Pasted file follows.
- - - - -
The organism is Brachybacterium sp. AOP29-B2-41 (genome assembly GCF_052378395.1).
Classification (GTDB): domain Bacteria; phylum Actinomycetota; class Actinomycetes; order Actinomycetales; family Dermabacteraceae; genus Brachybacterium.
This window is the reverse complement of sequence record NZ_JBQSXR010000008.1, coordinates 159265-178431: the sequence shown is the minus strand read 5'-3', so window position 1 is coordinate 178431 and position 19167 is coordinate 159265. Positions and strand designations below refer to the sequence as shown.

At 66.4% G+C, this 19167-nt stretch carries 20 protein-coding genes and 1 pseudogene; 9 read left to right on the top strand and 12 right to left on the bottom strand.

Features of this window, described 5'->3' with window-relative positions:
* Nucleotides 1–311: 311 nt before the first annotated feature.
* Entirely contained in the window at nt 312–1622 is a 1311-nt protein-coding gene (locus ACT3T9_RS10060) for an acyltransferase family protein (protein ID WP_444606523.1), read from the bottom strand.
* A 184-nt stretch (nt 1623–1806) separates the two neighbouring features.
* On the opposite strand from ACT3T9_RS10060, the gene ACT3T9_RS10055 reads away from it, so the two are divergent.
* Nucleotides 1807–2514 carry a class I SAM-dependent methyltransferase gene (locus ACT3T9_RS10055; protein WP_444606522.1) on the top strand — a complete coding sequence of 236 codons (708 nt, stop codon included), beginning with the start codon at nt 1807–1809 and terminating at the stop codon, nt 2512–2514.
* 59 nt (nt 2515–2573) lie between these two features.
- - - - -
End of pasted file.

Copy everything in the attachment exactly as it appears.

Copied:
The organism is Brachybacterium sp. AOP29-B2-41 (genome assembly GCF_052378395.1).
Classification (GTDB): domain Bacteria; phylum Actinomycetota; class Actinomycetes; order Actinomycetales; family Dermabacteraceae; genus Brachybacterium.
This window is the reverse complement of sequence record NZ_JBQSXR010000008.1, coordinates 159265-178431: the sequence shown is the minus strand read 5'-3', so window position 1 is coordinate 178431 and position 19167 is coordinate 159265. Positions and strand designations below refer to the sequence as shown.

At 66.4% G+C, this 19167-nt stretch carries 20 protein-coding genes and 1 pseudogene; 9 read left to right on the top strand and 12 right to left on the bottom strand.

Features of this window, described 5'->3' with window-relative positions:
* Nucleotides 1–311: 311 nt before the first annotated feature.
* Entirely contained in the window at nt 312–1622 is a 1311-nt protein-coding gene (locus ACT3T9_RS10060) for an acyltransferase family protein (protein ID WP_444606523.1), read from the bottom strand.
* A 184-nt stretch (nt 1623–1806) separates the two neighbouring features.
* On the opposite strand from ACT3T9_RS10060, the gene ACT3T9_RS10055 reads away from it, so the two are divergent.
* Nucleotides 1807–2514 carry a class I SAM-dependent methyltransferase gene (locus ACT3T9_RS10055; protein WP_444606522.1) on the top strand — a complete coding sequence of 236 codons (708 nt, stop codon included), beginning with the start codon at nt 1807–1809 and terminating at the stop codon, nt 2512–2514.
* 59 nt (nt 2515–2573) lie between these two features.